Years ago, I was talking to a computer-tech friend on the phone. He was having me do some things on my computer that was making me very nervous. I told him so, "This is worse than backing a horse trailer in front of a bunch of cowboys." That line really threw him - probably because he was not a cowboy and had probably never backed a horse trailer. But those of you who have, know what I'm talkin' about. It is one thing to back a trailer when you have all the room and time in the world and no one is watching. It is another thang, when you have a bunch of people (especially cowboys) watching. It's a matter of being a real cowgirl.
The link above takes you to a story about my friend Lynda and being a real cowgirl. For those of you who do not want to read old stories, I'll give you the gist. Lynda and I used to tease each other about being a "real cowgirl." Whenever a challenge of some sort came up, one of us would say, "A real cowgirl could do that." Whether it was backing a trailer or something as simple as opening a jar of pickles. If one one of us was struggling with the jar, the other would say, "A real cowgirl could open that jar." Then we would both laugh. But it was competition, too - a challenge between friends - a cowgirl thang.
Now, Toby can back a trailer just about anywhere. Yesterday, we needed to get some things out of the storage unit. Toby backed the horse trailer/moving van across a busy street and all the way down the storage unit alley to our unit without even a bobble. I'm not sure I could have done it without several tries. I'm way out of practice. Back in NM, we had a Chevy shortbed truck with a bumper pull four-horse trailer. I could put that baby anywhere first try, but that was then. After loading the trailer yesterday, I did bring it home and back it up to the house without any problems. Of course, no one was around to watch me.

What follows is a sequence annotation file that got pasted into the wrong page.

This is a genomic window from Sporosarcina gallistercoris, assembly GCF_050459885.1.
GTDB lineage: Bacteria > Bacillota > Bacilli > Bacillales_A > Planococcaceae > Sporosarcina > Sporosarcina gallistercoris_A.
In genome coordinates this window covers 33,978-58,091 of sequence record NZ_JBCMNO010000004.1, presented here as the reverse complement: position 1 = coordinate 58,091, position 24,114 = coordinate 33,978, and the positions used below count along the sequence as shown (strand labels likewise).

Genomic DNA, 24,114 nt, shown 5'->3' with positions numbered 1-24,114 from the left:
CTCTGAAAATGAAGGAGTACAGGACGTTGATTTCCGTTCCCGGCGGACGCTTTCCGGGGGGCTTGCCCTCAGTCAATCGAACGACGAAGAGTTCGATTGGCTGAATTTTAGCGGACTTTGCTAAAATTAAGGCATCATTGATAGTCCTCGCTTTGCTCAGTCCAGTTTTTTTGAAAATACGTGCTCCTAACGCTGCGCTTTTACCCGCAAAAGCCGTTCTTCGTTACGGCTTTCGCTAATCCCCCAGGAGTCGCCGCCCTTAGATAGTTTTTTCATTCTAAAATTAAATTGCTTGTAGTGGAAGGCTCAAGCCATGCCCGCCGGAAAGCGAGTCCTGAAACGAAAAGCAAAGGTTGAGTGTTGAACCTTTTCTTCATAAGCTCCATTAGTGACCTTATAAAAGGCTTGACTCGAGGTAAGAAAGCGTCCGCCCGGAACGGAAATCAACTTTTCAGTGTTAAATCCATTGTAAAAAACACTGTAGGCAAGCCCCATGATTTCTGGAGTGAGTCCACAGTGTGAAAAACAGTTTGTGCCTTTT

The other day one of my young art girls came with her dad to borrow our horse trailer. Since she is learning to drive, her dad had her driving the truck and was making her back up to the trailer. Being the kind of teacher that would throw you in the lake make you swim, he got out of the truck and told her to back it to the trailer - no instruction. Although that teaching method can work, it also makes you want to punch someone in the nose. There she was in the fading sunlight having to back up to a trailer with all of us watching - my heart went out to her. So, I gave her my secret for backing up to the trailer - first time, tried and true - from one cowgirl to another. She did well.
All this trailer talk reminded me of a story from my NM days:
Johnny Mutz is a real cowboy. No, I mean a REAL COWBOY. Johnny is also old time Red River - one of the few true locals left. As you drive out of Eagle Nest, NM, up to Red River, you pass Elizabethtown, an old ghost town. Still standing is the Mutz Hotel (shown in the photo on the link). Johnny's family owned much of the land on that side of the highway and still has a large working ranch there (look for the dragon in the pasture). We once helped out with the spring calf branding on the Mutz ranch - it is a beautiful place. Johnny would be 90+ years old now, and there are lots of stories about Johnny - he is a legend in the area.
One day, the kids and I had been in Red River at the rodeo arena for some event and horseback riding. When it came time to hook up the horse trailer and load up the horses, for some reason, I was all alone. As I started to back the trailer, it started raining. There was no one to help me aim at the trailer, so I did my best and used my secret cowgirl technique. Out of no where, Johnny Mutz came running over to the trailer to give me direction. I was a bit nervous with Johnny watching me, but all he had to do was give me the "stop" signal. I had backed the truck to the trailer dead solid perfect. Johnny was lowering the trailer to the hitch when I jumped out of the truck to join him. With words that I will never forget, in his quiet voice he gave me one of my greatest compliments, "Well, I never knew you'd make a cowgirl." Coming from Johnny Mutz, that meant everything.
This is a picture of Johnny with two of his daughters and his wife, Hank, taken a couple of years ago at Janetta's funeral. It is not how I see Johnny. To me, I will always see him riding his fat appaloosa down Main St. in the Red River 4th of July Parade or stopping by the house to pick up a kid to go work on the ranch - probably 'cause it was a good kid who needed some attention - or picking up the neighbor's dog to work on the ranch - probably 'cause it was a damn good dog.